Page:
Economic sanctions debunked

By Megan Wang|June 18, 2019|Insight|

Hassan Hakimian outlines seven misconceptions behind the idea and practice of economic sanctions The use of economic sanctions to achieve international political objectives has been on the rise in the past century. Since WWI, sanctions have gained increasing pertinence in the complex world of conflict between nations, which has been traditionally viewed in binary terms of war and peace. The MENA region has been home to many sanctions, often acting

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Trump’s ‘Deal of the Century’

By Megan Wang|May 24, 2019|Insight|

Karma Nabulsi sketches out the known contours of the still secret ‘Deal of the Century’ Shortly after his election to the US Presidency, Donald Trump promised a peace plan for the Middle East. Calling it the ‘Deal of Century’, he claims that it will solve the conflict in Palestine once and for all. Although its public launch has been delayed, the shape this deal will take is already clear from

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Indian camera, Iranian hart

By Megan Wang|March 8, 2019|Insight|

Ranjita Ganesan provides an account of the early collaborative talkies of Abdolhossein Sepanta (1933-37) Every day for some months in 1935, Abdolhossein Sepanta dutifully made the dull commute from Bandra to Andheri in Bombay. By this time the financial capital of India and home of Indian cinema were familiar to Sepanta, a young poet and journalist from Tehran who attended theatre school in his youth. He had studied and worked in

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The Arabic novel: a general introduction

By Megan Wang|December 1, 2018|Insight|

Paul Starkey provides an overview of some of the earliest Arabic novels, noting how political developments in the Arab world have acted as turning points in the region’s literary history Although much imaginative prose writing can be found in Arabic literature of the medieval and pre-modern periods, it is not until the second half of the 19th century that we can speak of an ‘Arabic novel’ in the sense in

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Sanctions are back – with a vengeance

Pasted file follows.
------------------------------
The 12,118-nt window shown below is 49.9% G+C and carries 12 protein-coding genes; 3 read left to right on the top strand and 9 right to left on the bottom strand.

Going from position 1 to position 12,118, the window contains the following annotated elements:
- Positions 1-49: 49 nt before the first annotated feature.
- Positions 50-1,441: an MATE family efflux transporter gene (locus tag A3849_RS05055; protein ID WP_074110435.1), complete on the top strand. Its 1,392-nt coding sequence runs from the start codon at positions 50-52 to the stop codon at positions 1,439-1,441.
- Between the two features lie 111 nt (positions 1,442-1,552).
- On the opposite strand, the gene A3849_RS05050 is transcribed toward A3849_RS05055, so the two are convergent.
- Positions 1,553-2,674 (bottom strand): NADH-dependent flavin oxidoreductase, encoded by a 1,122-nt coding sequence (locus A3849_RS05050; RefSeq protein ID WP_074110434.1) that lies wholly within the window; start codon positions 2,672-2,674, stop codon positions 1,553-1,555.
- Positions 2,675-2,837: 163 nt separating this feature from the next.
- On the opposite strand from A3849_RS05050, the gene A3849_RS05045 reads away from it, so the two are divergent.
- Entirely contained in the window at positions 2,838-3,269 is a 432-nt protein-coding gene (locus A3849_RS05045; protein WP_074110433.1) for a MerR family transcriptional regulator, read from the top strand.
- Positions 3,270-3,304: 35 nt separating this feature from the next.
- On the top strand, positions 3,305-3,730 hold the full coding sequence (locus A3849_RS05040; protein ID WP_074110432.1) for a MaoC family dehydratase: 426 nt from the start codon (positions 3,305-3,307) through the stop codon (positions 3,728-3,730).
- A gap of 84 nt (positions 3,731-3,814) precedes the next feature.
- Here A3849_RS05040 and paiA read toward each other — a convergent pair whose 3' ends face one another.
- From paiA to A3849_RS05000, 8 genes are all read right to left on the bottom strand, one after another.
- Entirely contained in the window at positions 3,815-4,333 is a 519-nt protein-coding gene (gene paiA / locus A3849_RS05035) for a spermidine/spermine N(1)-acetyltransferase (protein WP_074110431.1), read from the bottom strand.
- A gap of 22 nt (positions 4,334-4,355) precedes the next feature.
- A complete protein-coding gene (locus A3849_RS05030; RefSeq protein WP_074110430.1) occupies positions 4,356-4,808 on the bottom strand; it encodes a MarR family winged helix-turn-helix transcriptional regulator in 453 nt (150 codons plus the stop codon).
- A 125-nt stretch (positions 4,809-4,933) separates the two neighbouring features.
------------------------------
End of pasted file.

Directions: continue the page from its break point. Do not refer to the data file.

By Megan Wang|October 1, 2018|Insight|

The ‘success’ of the latest bout of US sanctions on Iran hinges on third party responses and domestic conditions in Iran. Hassan Hakimian explains ‘The Iran sanctions have officially been cast’ tweeted President Trump three months after he signed an executive order in May announcing the US withdrawal from the Iran nuclear deal. He went on to boast the return of ‘the most biting sanctions ever imposed’, as if sounding

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China’s One Belt, One Road initiative

By Megan Wang|June 1, 2018|Insight|0 comments

The potential future gains (both economic and political) from the OBOR project stand to benefit China and the nations of the Middle East. But the project is not without risks. Sarah Hsu explains China’s One Belt, One Road (OBOR) programme has been welcomed in the Middle East. OBOR’s land-based and maritime silk roads cross both over and through the region. The land-based road passes through Istanbul and Tehran, as well

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What to expect from El-Sisi’s second term?

By Megan Wang|April 6, 2018|Insight|0 comments

Increased repression, encroachment into commercial activity and widespread discontent. In the run up to the election, Maged Mandour outlines what we can expect from El-Sisi’s next term With the advent of the Egyptian Presidential election (26-28 March), more accurately described as a de-facto referendum, one can start to piece together the primary features of El-Sisi’s next term. The behaviour of the regime before the elections, during which a number of

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Israel, Saudi Arabia and the United Arab Emirates: new regional alliances and the Palestinian struggle

By Megan Wang|January 27, 2018|Insight|0 comments

Adam Hanieh lists signs of growing cooperation between Israel, Saudi Arabia and the UAE and the ramifications for Palestine The 6 December announcement by US President Donald Trump to recognise Jerusalem as the capital of Israel and move the US embassy to the city has thrown Middle East politics into renewed turmoil. Political and religious leaders around the world have condemned the move, with hundreds of protests organised in major

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Tunisia: seven years later

By Megan Wang|January 27, 2018|Insight|0 comments

Since 2011, Tunisia has been shaped by the instability in Libya, a weak economy, a toughening political environment and a growing strain of authoritarianism. But the vitality of the revolution is not yet completely lost. George Joffé explains It is now almost seven years since Tunisia led the way in the Arab Awakening by forcing an end to the autocratic Ben Ali regime and introducing a democratic political system in

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The persistent challenge of ‘Islamic exceptionalim’

By Megan Wang|January 27, 2018|General|0 comments

Hadi Enayat explains the basis of Islamic exceptionalism and the ways in which it has been debate in light of recent events The notion of national or civilisational ‘exceptionalism’ was first used in connection with the USA to explain everything from its propensity for democracy to its apparent resistance to secularisation. The concept of ‘Islamic exceptionalism’ has a more recent pedigree dating back to the 1990s with the publication of

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